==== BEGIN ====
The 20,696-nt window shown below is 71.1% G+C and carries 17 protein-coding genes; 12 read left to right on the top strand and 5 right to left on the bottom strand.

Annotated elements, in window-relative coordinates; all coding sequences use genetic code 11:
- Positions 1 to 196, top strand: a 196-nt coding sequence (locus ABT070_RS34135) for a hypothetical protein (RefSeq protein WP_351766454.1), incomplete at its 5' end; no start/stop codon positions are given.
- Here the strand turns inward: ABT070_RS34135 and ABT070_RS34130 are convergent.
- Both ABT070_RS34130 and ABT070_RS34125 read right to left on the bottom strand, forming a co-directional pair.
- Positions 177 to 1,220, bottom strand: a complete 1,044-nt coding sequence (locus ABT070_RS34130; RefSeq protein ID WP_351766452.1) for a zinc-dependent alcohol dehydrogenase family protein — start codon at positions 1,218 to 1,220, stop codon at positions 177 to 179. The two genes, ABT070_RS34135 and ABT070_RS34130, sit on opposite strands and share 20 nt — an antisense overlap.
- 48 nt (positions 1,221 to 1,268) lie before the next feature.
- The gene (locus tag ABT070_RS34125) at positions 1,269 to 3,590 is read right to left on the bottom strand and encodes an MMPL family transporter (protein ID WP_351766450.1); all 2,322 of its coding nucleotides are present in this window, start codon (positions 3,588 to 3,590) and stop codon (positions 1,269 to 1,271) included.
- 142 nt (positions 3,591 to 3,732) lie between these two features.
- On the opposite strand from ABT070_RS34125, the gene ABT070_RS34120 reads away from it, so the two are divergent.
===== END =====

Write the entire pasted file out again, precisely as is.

The 20,696-nt window shown below is 71.1% G+C and carries 17 protein-coding genes; 12 read left to right on the top strand and 5 right to left on the bottom strand.

Annotated elements, in window-relative coordinates; all coding sequences use genetic code 11:
- Positions 1 to 196, top strand: a 196-nt coding sequence (locus ABT070_RS34135) for a hypothetical protein (RefSeq protein WP_351766454.1), incomplete at its 5' end; no start/stop codon positions are given.
- Here the strand turns inward: ABT070_RS34135 and ABT070_RS34130 are convergent.
- Both ABT070_RS34130 and ABT070_RS34125 read right to left on the bottom strand, forming a co-directional pair.
- Positions 177 to 1,220, bottom strand: a complete 1,044-nt coding sequence (locus ABT070_RS34130; RefSeq protein ID WP_351766452.1) for a zinc-dependent alcohol dehydrogenase family protein — start codon at positions 1,218 to 1,220, stop codon at positions 177 to 179. The two genes, ABT070_RS34135 and ABT070_RS34130, sit on opposite strands and share 20 nt — an antisense overlap.
- 48 nt (positions 1,221 to 1,268) lie before the next feature.
- The gene (locus tag ABT070_RS34125) at positions 1,269 to 3,590 is read right to left on the bottom strand and encodes an MMPL family transporter (protein ID WP_351766450.1); all 2,322 of its coding nucleotides are present in this window, start codon (positions 3,588 to 3,590) and stop codon (positions 1,269 to 1,271) included.
- 142 nt (positions 3,591 to 3,732) lie between these two features.
- On the opposite strand from ABT070_RS34125, the gene ABT070_RS34120 reads away from it, so the two are divergent.